At one place six elders were waiting for him, all greyheaded men. Some were in European clothes, others in the skins and sandals of tribal dress; one man, creased and dimeyed with age, had on the polished head-ring of the old royal warriors. Dr Njilo did not know them - perhaps grandfathers or great-uncles of students. There was a short awkward pause. They regarded him with the cool impassive bearing of men who are perfectly assured of their own place. The head of the eldest nodded continually and spittle dribbled over his beard. The others looked through dark, half-closed eyes, faintly contemptuous, it seemed. He had been criticised before; the extremists among his own people called him a 'good boy', a 'tame ox'. As editor of the weekly People's Voice, he was on the side of moderation, tolerance. He mixed with white missionaries, Negrophiles like Miss Poynton, liberals, and even men who galled him with their patronage. He glanced at Charles Gumede and back at the old men. They were not the kind to criticise him politically. But they were studying him, weighing up the future that he stood for as if gazing into the clouds to divine what storms or what sunny days were in store.



1948.  Marie : A South African Satire. Ontario:  Stewart Publishing. 
1955. The Fair House. London:  Macgibbon and Kee.
1958. The Golden Oriole. London:  Heinemann.
1959. The Road To Ysterberg : A Novel. London:  Heinemann. 
1960. The Tame Ox. London:  Heinemann. 
1964. Albino. London:  Heinemann. 
1967. The Man Who Doubted. London:  Heinemann. 
1968. The Penguin Book Of South African Verse (Co- editor).  Johannesburg:  Penguin Books.
1969. The Dawn Comes Twice. London:  Heinemann. 
1971. The Rain-Maker. London:  Heinemann. 
1972. The Student of Zend. London:  Heinemann.
1973. Alley Cat.  London:  Heinemann.
1973. The Africa We Knew. Cape Town:  David Philip Publishers.
1974. Lacking A Label. Cape Town:  David Philip Publishers.
1977. My Son Max. London:  Heinemann. 
1979. Notes Recorded in Sun. Cape Town:  David Philip Publishers.
The Adversary Within : Dissident Writers In Afrikaans.
Cape Town:  David Philip Publishers.
1986. Selected Stories. Cape Town:  David Philip Publishers.
1990. Tales of the Trickster Boy. Cape Town:  Tafelberg.

Ashwin Desai PDF Print E-mail
Wednesday, 07 February 2007 04:21

Ashwin Desai, the holder of a Masters degree from Rhodes University and a doctorate from Michigan State University, is currently affiliated to the Centre for Civil Society at the University of KwaZulu-Natal, and lectures part time in Journalism at the Durban Institute of Technology and The Workers College. Dr Desai is an unusually prolific and wide ranging writer whose work has been published in academic and popular books and periodicals around the world. One of South Africa's foremost social commentators, Dr Desai's work is internationally celebrated for its courage and clarity of vision and for its focus on the lived experience of oppression and resistance. His work resolutely resists easy classification. It is not written in the service of sociology or journalism or poetry or analysis or ideology. It just is. And this independent presence has made it a material force. The Poors of Chatsworth is described as "in part, first rate sociology, then investigative journalism, then seething post-colonial writing" which is "indispensable reading for anyone attempting to understand contemporary South Africa". Dennis Brutus, Emeritus Professor, University of Pittsburgh, and former political Robben Island prisoner, writes about Desai's work, We are the Poors: "One of South Africa's leading activist intellectuals has produced a remarkable book detailing growing resistance to neoliberalism in post-apartheid South Africa. Desai gives a moving picture of desperate conditions in post-apartheid South Africa, where things have not changed for most of the people. But this is also a stirring account of a courageous fightback, the fight that is being globalized as we challenge corporate globalization".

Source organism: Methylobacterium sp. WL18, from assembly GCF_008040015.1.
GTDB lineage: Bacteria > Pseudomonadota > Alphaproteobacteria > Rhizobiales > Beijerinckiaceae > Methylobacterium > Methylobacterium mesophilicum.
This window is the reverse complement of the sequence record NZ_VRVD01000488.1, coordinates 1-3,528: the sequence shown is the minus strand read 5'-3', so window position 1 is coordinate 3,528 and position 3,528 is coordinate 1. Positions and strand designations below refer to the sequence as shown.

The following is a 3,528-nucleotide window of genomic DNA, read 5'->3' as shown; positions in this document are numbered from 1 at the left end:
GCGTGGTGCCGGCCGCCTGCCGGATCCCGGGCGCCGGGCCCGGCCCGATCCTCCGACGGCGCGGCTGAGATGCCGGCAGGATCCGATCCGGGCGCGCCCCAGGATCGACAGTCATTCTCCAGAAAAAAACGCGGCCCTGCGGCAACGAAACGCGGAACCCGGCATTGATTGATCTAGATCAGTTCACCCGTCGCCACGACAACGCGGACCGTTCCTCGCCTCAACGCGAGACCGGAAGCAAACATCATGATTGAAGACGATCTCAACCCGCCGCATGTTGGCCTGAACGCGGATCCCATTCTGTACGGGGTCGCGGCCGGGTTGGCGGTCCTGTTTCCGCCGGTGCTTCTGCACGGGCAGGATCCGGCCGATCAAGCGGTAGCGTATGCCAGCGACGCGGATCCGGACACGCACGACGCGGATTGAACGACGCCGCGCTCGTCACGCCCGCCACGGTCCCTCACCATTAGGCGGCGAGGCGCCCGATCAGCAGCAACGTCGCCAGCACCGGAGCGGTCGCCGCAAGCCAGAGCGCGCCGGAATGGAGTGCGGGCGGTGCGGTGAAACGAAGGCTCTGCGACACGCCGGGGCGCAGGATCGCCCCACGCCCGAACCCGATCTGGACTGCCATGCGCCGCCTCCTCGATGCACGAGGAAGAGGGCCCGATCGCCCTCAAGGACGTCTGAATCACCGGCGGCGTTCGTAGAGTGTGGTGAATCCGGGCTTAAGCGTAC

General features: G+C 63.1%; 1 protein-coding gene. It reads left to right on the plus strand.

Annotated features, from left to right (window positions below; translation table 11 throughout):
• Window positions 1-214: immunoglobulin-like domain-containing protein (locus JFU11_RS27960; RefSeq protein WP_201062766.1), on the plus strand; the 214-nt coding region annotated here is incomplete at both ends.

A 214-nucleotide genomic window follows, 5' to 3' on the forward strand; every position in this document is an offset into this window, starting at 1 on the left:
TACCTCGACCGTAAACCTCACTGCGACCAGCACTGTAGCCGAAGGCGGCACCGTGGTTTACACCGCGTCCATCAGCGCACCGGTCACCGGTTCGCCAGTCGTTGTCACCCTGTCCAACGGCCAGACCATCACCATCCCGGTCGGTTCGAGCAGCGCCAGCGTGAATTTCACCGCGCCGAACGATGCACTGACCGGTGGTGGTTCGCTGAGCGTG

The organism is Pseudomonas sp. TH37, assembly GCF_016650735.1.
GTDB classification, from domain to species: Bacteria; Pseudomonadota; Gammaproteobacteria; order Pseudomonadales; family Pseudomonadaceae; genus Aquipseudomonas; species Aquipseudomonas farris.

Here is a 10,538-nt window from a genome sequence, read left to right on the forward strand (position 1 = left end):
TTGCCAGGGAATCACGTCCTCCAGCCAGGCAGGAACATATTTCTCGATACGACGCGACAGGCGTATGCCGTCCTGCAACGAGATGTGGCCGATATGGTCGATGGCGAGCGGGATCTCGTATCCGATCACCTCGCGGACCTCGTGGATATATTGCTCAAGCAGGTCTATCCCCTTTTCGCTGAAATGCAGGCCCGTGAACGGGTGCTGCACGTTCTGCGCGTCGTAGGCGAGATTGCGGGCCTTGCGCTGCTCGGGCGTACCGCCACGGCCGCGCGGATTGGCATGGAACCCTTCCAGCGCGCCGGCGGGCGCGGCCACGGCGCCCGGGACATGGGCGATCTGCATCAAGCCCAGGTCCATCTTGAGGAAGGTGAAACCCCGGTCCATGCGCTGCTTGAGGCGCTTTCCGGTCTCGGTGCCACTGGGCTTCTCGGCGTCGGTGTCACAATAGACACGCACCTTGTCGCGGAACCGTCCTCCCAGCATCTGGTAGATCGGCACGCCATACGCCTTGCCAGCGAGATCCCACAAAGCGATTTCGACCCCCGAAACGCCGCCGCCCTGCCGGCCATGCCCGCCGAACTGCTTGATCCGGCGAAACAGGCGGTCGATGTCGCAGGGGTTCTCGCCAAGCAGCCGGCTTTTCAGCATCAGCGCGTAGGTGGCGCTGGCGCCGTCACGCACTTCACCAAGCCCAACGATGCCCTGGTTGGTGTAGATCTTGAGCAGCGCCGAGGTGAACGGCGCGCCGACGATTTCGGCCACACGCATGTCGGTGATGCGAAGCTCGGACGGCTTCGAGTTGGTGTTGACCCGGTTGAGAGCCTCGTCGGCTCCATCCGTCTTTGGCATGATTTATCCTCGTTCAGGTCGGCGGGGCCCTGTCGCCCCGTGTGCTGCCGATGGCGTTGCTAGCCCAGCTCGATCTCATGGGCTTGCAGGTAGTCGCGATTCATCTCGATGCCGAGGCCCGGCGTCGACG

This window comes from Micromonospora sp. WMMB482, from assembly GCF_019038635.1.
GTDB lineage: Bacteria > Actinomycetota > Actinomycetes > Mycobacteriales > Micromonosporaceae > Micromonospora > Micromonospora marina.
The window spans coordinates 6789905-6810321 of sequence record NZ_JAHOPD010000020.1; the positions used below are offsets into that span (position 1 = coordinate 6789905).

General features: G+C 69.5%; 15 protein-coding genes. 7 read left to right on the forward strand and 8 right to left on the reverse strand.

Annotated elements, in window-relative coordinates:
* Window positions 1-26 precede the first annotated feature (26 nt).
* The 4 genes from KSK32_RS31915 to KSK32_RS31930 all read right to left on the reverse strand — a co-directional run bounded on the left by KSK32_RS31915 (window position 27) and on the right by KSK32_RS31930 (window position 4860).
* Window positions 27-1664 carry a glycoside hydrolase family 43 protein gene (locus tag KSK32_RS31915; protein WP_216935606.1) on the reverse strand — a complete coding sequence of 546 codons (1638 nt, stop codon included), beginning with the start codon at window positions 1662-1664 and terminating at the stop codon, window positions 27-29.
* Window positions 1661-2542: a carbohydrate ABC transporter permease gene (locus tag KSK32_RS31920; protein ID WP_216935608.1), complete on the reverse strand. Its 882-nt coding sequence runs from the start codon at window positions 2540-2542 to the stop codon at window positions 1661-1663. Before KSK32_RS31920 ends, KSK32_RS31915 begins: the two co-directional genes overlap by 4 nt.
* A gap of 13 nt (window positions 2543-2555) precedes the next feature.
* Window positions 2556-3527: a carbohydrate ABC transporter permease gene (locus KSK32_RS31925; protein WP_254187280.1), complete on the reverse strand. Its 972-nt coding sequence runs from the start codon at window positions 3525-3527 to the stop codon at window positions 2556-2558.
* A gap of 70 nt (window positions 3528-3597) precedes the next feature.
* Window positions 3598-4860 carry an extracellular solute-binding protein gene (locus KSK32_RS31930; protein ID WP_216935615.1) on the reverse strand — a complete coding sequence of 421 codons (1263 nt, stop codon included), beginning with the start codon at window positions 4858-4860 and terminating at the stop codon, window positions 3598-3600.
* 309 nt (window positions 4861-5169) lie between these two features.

In 2007 Desai co-published (with Goolam Vahed) Inside Indenture: A South African Story, 1860-1914.  Subsequently, in July 2010 he published The Race to Transform:  Sports in Post Apartheid South Africa.

In 2012 Desai released Reading Revolution: Shakespeare on Robben Island. This book examines how Robben Island prisoners smuggled in banned political literature like the works of William Shakespeare and the influence these texts had on them.

The next year he co-published (with Goolam Vahed), Chatsworth: the making of a South African township, which included reflective narratives by residents of Chatsworth.

In 2014 Desai released The Archi-texture of Durban: A Skapie’s Guide which provided an unromanticised personal account of the city.

His latest publication, The South African Gandhi: Stretcher-bearer of Empire, offers a critical counternarrative to Mahatma Gandhi as an inspiring figure in world history and as a freedom fighter. The book was co-published with his long-time collaborator, Goolam Vahed and launched in 2015.

Selected Work

The Anamuthoo's from The Poors of Chatsworth (2000)